“Ask a Priest: Should I Have Spoken Up About a Gay Relationship?”

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Q: At my tennis club there are benches by the clubhouse where we often sit around and talk to one another. One of the members is an openly gay man who lives with another man. He is friendly with everyone. We are acquaintances and sometimes chat. One day he was talking about how happy he was to be retiring soon so that he could spend more time with his partner. I just smiled and said nothing. I know homosexual sex is wrong, but I didn’t speak up because I was afraid. I was worried about starting an argument and being called someone full of hate. I also doubt anything I say would change this guy’s behavior. But maybe that is a sign that I do not trust God? Did I commit a sin by not saying anything? Should I have said something? We aren’t really friends. I have nothing against this guy. He’s actually very pleasant the few times I see him. – N.A.

Answered by Fr. Edward McIlmail, LC

A: It’s hard to say whether your silence in this case was sinful. Perhaps it was more of an imperfection. This kind of situation usually requires a bit of prudence.

We aren’t obliged to go around lecturing everyone on the wrong we perceive in their life.

And even when we do speak up, we should try to do it in the right moment and the right place. Ideally, we want to share our Christian views in a way that is perceived as loving.

If you barely know this person, it might not have been the moment to call him out about his lifestyle. Caught off guard, he might have taken great offense and dug in his heels. Remember Jesus’ words in Matthew 7:6.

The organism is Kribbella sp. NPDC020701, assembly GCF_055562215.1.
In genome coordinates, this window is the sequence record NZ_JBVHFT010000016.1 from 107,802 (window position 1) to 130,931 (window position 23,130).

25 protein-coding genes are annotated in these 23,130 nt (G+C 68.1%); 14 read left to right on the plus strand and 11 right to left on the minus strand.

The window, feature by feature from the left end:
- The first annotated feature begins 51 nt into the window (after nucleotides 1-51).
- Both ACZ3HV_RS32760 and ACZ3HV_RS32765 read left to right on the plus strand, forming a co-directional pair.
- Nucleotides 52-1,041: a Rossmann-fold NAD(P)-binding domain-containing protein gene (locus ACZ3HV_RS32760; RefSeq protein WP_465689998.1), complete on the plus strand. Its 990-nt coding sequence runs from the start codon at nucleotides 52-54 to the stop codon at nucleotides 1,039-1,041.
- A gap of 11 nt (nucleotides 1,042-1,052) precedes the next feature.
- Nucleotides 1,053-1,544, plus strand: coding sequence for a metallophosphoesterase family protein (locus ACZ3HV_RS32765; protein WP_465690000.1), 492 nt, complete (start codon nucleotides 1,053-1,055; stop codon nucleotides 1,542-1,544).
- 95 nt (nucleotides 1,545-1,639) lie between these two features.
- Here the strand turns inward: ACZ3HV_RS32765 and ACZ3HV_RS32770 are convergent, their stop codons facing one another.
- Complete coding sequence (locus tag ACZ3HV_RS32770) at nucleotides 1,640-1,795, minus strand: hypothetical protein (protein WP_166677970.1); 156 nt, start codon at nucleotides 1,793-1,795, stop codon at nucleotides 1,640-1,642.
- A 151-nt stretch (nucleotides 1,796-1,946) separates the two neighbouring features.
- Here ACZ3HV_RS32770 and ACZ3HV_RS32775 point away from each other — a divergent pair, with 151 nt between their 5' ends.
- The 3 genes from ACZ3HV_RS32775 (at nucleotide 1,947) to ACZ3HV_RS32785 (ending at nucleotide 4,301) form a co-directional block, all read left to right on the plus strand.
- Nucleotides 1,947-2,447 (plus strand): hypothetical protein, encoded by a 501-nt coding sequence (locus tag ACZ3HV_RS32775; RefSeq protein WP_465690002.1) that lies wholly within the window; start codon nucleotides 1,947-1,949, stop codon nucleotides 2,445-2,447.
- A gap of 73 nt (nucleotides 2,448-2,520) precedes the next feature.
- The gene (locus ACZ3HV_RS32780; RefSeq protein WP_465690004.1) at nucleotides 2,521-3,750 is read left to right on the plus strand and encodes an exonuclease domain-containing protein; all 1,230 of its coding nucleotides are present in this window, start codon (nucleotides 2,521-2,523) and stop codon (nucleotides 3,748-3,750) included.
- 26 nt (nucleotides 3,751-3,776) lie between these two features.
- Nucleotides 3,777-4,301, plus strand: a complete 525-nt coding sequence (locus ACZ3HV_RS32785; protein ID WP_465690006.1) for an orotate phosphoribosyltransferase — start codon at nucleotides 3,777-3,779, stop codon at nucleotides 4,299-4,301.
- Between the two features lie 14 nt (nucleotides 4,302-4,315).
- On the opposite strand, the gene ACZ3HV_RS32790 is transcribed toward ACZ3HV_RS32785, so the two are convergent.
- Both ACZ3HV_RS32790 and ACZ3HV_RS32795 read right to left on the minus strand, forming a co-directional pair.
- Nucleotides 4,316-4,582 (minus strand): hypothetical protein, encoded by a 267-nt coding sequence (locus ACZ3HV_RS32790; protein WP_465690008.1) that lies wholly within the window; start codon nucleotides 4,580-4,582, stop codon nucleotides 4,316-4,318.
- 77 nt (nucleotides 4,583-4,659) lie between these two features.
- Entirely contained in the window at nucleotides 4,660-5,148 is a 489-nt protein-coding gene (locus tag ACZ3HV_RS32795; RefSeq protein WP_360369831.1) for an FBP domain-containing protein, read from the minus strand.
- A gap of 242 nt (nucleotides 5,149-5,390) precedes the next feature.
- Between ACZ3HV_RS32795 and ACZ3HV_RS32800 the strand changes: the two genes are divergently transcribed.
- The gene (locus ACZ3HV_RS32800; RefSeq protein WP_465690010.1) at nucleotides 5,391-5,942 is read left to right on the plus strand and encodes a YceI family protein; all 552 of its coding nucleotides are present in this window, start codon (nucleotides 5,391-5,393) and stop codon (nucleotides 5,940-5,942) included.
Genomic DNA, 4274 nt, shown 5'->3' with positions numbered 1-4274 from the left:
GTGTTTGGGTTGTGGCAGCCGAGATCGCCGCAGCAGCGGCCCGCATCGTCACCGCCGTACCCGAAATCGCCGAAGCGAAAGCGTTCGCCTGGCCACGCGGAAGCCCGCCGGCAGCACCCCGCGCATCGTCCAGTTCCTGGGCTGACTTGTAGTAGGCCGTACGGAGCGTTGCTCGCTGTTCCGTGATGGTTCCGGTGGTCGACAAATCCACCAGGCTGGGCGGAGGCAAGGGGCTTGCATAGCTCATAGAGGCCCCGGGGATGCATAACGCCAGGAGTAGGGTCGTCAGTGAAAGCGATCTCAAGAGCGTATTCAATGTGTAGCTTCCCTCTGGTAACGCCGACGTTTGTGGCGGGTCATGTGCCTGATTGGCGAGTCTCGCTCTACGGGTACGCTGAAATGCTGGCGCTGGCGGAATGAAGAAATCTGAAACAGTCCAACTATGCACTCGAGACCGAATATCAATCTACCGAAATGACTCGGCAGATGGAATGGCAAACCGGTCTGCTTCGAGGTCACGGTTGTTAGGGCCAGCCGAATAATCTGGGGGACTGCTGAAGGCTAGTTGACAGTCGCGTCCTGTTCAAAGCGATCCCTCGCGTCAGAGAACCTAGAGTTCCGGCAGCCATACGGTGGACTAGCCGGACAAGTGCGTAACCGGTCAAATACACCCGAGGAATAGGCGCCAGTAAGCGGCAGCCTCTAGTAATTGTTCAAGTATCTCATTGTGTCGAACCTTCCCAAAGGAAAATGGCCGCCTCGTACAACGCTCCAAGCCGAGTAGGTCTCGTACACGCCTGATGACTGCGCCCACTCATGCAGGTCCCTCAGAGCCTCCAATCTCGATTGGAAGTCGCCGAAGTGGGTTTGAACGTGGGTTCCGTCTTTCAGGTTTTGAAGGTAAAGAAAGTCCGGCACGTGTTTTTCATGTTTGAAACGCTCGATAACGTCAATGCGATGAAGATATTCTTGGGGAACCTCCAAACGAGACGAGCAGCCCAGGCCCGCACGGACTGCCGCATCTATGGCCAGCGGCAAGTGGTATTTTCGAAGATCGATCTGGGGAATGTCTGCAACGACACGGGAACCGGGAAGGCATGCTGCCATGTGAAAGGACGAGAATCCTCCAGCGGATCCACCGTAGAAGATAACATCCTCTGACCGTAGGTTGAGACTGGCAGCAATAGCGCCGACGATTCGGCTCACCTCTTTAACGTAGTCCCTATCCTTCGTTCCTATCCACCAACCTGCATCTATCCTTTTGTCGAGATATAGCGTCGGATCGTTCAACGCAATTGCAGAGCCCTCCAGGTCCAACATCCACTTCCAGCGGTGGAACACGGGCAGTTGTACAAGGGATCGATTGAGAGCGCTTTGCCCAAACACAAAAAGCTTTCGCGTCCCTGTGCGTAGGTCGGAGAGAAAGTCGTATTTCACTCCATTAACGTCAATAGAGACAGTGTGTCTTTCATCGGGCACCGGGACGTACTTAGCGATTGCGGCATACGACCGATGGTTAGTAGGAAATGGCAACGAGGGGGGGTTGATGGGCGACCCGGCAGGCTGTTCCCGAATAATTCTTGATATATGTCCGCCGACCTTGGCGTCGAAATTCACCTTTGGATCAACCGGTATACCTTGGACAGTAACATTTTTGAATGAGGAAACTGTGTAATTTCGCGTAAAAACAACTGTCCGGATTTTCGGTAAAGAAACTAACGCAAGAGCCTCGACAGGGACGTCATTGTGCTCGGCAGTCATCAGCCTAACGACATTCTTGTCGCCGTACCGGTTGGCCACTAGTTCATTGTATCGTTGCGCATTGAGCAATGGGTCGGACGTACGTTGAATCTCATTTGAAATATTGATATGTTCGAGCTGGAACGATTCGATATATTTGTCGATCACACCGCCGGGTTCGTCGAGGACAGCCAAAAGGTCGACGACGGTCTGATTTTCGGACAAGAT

On the other hand, the fact that this acquaintance freely spoke about his homosexual relationship might indicate that he has perceived nothing in you that would be opposed to that lifestyle.

So this leads to other questions: How much do you share your faith? How often do you bring up spiritual themes in your conversations? Do you wear anything that shows your Catholic faith?

While you don’t have to be in “lecture mode” all the time, there are ways to telegraph your religious outlook.

For instance, you might sprinkle your conversations with phrases like “Thanks be to God, I remembered to do this the other day …” or “I had this inspiration this morning from the Holy Spirit to …” or “I heard a homily last Sunday that got me thinking about …”

That kind of thing can send out signals without intimidating people. It lets them know where you are coming from.

These signals might dissuade others from sharing details of their wayward lifestyles with you. But, on the other hand, it might lead to deeper conversations.

This might be a strategy worth considering. And remember to pray for your tennis club acquaintance.


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One Comment
  1. Since it is known this club member is ‘openly gay’ . . . listen to how he spoke. He can’t wait til he is retired so he can ‘spend more time with his partner.’ It’s a broad and vague statement . . . if he was ‘explicit’ in vulgar descriptive words of ACTIONS… the best statement of faith is to excuse oneself from table conversing and walk away. (same goes for heterosexual types who want to openly speak of exploits with partner)

    If the openly gay person OPENLY asked if you approved of his lifestyle… DON’T take the ‘bait.’ SILENCE can speak as much as words. Sins EXPLICITLY SPOKEN in public . . . WALK AWAY and keep distant.

    Even what seemed like a casual ‘can’t wait til retirement to spend more time with partner’ MIGHT HAVE BEEN ‘BAITING’ for listener to ask questions . . . so ‘he’ can TELL and ‘boast.’ Bait to ‘test spirit’ and ANYTHING said that was interpreted as ‘hate’ and YOU’D BE OUT of the ‘club’ (that’s our current society)

    Save the angst… LEAVE ‘THE CLUB’ and pay to play tennis with your own select friends… in public park setting. OR maybe a friend’s own courts. If more ‘FAITHFUL’ spoke by NOT SUPPORTING certain retail stores, movies, or ‘clubs’ . . . the message would be KEEP ONE’S ‘ACTIONS’ private and don’t boast with NYAAAH NYAAAH I can do it… you can’t say anything. (mutual friendships are mutual spirits of same
    values) . . . then there are mere acquaintances… smile, say hello, keep walking. (help if asked) SAY
    NOTHING… ‘they’ really want AN ARGUMENT so as to CRUCIFY! (as those pharisees always was trying)

    We can’t change human free will . . . but we too have ‘free will’ to change how we act (and not bite at any
    bait) By one’s FRUIT ‘we know one another (we of faith)

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